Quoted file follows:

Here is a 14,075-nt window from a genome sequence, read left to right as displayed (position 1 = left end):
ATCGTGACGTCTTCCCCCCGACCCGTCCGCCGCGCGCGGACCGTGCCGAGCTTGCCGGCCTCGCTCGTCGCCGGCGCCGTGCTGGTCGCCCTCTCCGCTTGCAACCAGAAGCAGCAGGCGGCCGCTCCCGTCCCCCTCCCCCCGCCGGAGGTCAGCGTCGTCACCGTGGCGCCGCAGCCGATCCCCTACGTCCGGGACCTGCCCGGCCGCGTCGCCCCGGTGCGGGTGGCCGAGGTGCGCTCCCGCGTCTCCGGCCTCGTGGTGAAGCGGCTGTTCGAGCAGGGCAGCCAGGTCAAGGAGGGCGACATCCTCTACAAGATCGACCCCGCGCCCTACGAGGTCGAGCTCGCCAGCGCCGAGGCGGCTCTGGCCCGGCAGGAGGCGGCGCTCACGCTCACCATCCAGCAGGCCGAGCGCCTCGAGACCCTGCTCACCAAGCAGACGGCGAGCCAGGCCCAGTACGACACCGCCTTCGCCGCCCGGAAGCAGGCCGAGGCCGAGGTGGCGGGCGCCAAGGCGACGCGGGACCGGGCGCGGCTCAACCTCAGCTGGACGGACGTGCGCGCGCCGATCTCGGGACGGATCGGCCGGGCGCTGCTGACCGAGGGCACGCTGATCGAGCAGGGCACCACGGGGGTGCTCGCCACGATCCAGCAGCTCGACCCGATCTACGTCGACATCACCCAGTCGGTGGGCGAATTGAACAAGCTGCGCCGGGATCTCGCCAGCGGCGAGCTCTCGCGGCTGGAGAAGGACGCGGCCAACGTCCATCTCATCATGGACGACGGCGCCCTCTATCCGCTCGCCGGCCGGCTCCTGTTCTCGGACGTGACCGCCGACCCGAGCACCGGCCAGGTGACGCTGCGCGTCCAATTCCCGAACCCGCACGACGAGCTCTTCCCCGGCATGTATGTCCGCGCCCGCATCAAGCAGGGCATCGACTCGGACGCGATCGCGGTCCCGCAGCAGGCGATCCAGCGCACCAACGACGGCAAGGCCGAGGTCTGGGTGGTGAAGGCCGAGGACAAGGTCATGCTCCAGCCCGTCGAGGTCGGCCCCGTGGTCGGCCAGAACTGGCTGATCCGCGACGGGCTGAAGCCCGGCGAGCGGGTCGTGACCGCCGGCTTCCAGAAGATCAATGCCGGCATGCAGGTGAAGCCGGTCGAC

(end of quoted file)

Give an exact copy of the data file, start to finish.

Here is a 14,075-nt window from a genome sequence, read left to right as displayed (position 1 = left end):
ATCGTGACGTCTTCCCCCCGACCCGTCCGCCGCGCGCGGACCGTGCCGAGCTTGCCGGCCTCGCTCGTCGCCGGCGCCGTGCTGGTCGCCCTCTCCGCTTGCAACCAGAAGCAGCAGGCGGCCGCTCCCGTCCCCCTCCCCCCGCCGGAGGTCAGCGTCGTCACCGTGGCGCCGCAGCCGATCCCCTACGTCCGGGACCTGCCCGGCCGCGTCGCCCCGGTGCGGGTGGCCGAGGTGCGCTCCCGCGTCTCCGGCCTCGTGGTGAAGCGGCTGTTCGAGCAGGGCAGCCAGGTCAAGGAGGGCGACATCCTCTACAAGATCGACCCCGCGCCCTACGAGGTCGAGCTCGCCAGCGCCGAGGCGGCTCTGGCCCGGCAGGAGGCGGCGCTCACGCTCACCATCCAGCAGGCCGAGCGCCTCGAGACCCTGCTCACCAAGCAGACGGCGAGCCAGGCCCAGTACGACACCGCCTTCGCCGCCCGGAAGCAGGCCGAGGCCGAGGTGGCGGGCGCCAAGGCGACGCGGGACCGGGCGCGGCTCAACCTCAGCTGGACGGACGTGCGCGCGCCGATCTCGGGACGGATCGGCCGGGCGCTGCTGACCGAGGGCACGCTGATCGAGCAGGGCACCACGGGGGTGCTCGCCACGATCCAGCAGCTCGACCCGATCTACGTCGACATCACCCAGTCGGTGGGCGAATTGAACAAGCTGCGCCGGGATCTCGCCAGCGGCGAGCTCTCGCGGCTGGAGAAGGACGCGGCCAACGTCCATCTCATCATGGACGACGGCGCCCTCTATCCGCTCGCCGGCCGGCTCCTGTTCTCGGACGTGACCGCCGACCCGAGCACCGGCCAGGTGACGCTGCGCGTCCAATTCCCGAACCCGCACGACGAGCTCTTCCCCGGCATGTATGTCCGCGCCCGCATCAAGCAGGGCATCGACTCGGACGCGATCGCGGTCCCGCAGCAGGCGATCCAGCGCACCAACGACGGCAAGGCCGAGGTCTGGGTGGTGAAGGCCGAGGACAAGGTCATGCTCCAGCCCGTCGAGGTCGGCCCCGTGGTCGGCCAGAACTGGCTGATCCGCGACGGGCTGAAGCCCGGCGAGCGGGTCGTGACCGCCGGCTTCCAGAAGATCAATGCCGGCATGCAGGTGAAGCCGGTCGAC